Loss & Damage Fund must be independent to deliver climate justice
A man walks through a flooded alley at a residential colony, after water rose from the river Yamuna due to heavy monsoon rain, in New Delhi, India, July 14, 2023. REUTERS/Adnan Abidi
Developing countries say the World Bank should not host the new fund, as it could tip the balance of power towards richer nations
Brandon Wu is the director of policy and campaigns at ActionAid USA
This week, the UN Transitional Committee (TC) mandated with designing the new fund to support developing countries in addressing loss & damage from climate impacts meets for the fourth and final time. The TC must deliver a concrete recommendation for approval at the COP28 climate negotiations later this year in Dubai - ideally, a full framework or “governing instrument” for how the new fund will be governed, what it will fund, and how it will fund it.
Over the course of the three previous meetings this year, the TC has solicited input, and country groups have submitted proposals for what they think the new Loss & Damage Fund (LDF) should look like. Under a proposal from the United States, followed by a largely similar one from the European Union, the LDF and its secretariat would be housed under the World Bank.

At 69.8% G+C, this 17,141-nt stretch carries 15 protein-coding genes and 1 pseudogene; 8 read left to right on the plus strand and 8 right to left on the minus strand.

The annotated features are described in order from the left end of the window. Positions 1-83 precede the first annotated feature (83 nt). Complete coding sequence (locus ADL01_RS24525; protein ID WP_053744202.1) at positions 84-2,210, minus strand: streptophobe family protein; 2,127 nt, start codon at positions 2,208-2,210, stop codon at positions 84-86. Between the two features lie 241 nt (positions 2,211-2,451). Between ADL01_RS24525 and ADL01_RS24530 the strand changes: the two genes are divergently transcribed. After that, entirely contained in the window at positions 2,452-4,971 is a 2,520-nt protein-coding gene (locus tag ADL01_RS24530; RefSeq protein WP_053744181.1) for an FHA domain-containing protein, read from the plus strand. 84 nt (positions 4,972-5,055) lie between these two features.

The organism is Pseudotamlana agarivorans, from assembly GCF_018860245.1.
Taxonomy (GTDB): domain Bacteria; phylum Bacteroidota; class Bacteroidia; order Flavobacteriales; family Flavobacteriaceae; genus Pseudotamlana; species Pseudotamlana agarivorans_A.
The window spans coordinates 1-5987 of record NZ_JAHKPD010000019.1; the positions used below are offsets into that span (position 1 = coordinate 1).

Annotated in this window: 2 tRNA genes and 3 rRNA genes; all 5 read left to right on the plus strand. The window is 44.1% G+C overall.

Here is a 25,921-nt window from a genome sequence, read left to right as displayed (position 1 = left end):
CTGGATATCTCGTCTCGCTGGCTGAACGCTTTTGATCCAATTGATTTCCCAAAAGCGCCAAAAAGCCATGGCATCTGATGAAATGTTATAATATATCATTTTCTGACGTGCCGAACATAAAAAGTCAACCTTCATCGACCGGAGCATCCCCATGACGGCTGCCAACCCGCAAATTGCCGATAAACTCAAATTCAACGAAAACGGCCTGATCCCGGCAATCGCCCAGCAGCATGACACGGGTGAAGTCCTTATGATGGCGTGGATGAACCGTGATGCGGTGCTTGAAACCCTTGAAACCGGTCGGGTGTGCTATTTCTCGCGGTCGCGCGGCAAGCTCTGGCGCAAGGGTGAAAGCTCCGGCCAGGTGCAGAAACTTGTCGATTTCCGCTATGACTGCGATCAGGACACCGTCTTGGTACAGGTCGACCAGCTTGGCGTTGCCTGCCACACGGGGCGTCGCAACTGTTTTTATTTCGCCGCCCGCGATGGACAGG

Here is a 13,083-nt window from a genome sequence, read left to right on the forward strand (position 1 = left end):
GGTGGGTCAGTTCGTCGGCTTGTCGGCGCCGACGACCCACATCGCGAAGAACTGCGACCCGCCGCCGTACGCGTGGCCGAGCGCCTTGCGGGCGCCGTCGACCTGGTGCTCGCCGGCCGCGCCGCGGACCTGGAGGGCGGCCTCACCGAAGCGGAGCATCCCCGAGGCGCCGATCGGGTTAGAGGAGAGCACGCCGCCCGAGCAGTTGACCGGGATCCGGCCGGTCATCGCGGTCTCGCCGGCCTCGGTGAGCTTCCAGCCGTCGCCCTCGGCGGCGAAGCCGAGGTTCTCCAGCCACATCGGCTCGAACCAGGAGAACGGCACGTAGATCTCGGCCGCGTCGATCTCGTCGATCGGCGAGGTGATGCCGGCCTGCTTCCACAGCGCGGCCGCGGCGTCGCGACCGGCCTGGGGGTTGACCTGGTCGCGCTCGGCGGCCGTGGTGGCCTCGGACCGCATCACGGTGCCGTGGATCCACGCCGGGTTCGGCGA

This has become one of the major points of contention in the TC negotiations. Developing countries prefer that the LDF be established as a brand-new independent entity, a call that is echoed by a submission made by a broad range of civil society organizations.
Why is this so important? The LDF was established at COP27, under the principles of the UN Framework Convention on Climate Change (UNFCCC). These principles, and the design of many related UNFCCC institutions such as the Green Climate Fund (GCF), are in direct conflict with many of the World Bank’s policies and practices. If the World Bank hosts the LDF – that is, provides its secretariat services, rather than only serving as its trustee, as is the arrangement with the GCF – a number of these conflicts will come to the fore.
For example, the World Bank’s Financial Intermediary Fund (FIF) framework, under which the LDF would fall, explicitly states that hosted FIFs, and thus the LDF, may only use multilateral development banks and UN agencies as implementing entities. This would preclude direct access to funds by national government institutions, much less any other national or subnational entities, including civil society groups.
Direct access has long been a priority for developing countries. Removing the “middle man” – an international intermediary – means that significantly more money flows to the country itself (since intermediaries invariably take a cut of the funds), significantly more capacity is built in-country (since intermediaries invariably use their own staff or consultants), and significantly more control over how funds are used lies with the country (since intermediaries may have their own policy prescriptions and constraints).